California's wine caves
Mar./Apr. 2011 California Country magazine
Story by Kate Campbell
Photos by Daniel D'Agostini and Florence Low
Secret treasures, hidden pleasures
The wine caves at Sonoma County's Bella Vineyards, completed in 2003, allowed the winery to expand its storage capacity without having to take out vines to build an aboveground structure.
Caves are places of wonder, of shelter and security, and dwelling inside them is a tradition as old as the human race. Although evidence shows these hidden structures also were used exclusively to store wine as far back as 6,100 years ago, California's winegrape growers and wineries now are building new kinds of wine caves and using them in ways never before seen.
In addition to providing efficient storage and aging facilities, which the state's first wineries took advantage of as early as the 1870s, today's underground spaces are carefully designed for multiple uses, such as tasting rooms, retail shops and offices. Wine caves also provide settings for special events like dinners, receptions and musical performances.
In 2009, Daniel D'Agostini, co-author and photographer of "Into the Earth: A Wine Cave Renaissance," counted about 150 publicly accessible wine caves and another 50 private caves in California, almost all built in recent decades.
Daniel D'Agostini says new technology and a new way of thinking about these ancient underground structures have sparked a renaissance in modern wine cave building.
"Using caves for wine storage is more popular now than at any time in the state's history," said D'Agostini, who adds farming and teaching to his skills as author and photographer. "We're seeing this renaissance in the use of caves in large part because they help preserve the natural landscape above ground, while providing versatile commercial space that also appeals to visitors."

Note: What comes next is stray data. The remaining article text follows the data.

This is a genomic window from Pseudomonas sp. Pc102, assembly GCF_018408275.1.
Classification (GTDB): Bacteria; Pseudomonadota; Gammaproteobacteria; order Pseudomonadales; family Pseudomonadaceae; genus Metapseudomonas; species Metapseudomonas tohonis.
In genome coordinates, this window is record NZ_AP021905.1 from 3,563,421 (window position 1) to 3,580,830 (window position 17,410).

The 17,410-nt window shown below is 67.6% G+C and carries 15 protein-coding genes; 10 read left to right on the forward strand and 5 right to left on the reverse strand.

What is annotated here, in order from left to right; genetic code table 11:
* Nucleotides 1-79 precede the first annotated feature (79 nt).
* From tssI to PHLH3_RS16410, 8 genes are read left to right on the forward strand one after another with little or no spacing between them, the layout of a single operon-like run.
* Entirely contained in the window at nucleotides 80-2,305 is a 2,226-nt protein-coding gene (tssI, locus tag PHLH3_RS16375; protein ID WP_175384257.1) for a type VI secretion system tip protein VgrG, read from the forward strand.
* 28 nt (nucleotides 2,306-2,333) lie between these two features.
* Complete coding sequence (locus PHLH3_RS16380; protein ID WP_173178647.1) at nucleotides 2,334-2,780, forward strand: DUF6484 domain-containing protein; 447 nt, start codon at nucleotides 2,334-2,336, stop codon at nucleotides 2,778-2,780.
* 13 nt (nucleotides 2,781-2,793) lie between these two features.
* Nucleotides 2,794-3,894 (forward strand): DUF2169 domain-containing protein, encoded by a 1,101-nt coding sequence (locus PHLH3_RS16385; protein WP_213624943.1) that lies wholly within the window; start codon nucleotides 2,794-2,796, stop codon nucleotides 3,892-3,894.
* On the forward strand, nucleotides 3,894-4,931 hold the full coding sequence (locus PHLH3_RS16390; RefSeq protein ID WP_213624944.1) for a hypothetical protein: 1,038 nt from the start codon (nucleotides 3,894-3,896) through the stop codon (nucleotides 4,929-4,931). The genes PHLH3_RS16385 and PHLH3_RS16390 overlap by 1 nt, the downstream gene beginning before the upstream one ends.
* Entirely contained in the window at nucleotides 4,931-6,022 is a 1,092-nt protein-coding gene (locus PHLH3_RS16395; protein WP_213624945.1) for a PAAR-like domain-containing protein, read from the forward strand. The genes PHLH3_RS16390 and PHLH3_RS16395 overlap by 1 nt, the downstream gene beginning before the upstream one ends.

Caves and tunnels, which help reduce energy use through their naturally constant temperature of about 60 degrees Fahrenheit, are not only perfect for aging wine, they also reduce evaporation loss in the barrels because of naturally high humidity levels.
Stephen Kautz says creating the wine caves was the first step in building the Ironstone Winery and destination venue in the Sierra Nevada foothills near Murphys. In addition to storing wine, the caves are used for dining and special events.
Although the economy has been down in recent years and cave building has slowed, D'Agostini said, "there are two under way near me (Shenandoah Valley, Amador County) and a third in the wings. There's at least one being built in Paso Robles, maybe two.
Attractive landscaping and a graceful portal lead to Rutherford Hill Winery's 40,000-square-foot underground storage space. Beringer Vineyards, with some of the nation's oldest wine caves, restored them in 1972 and added features like a tasting library to the space.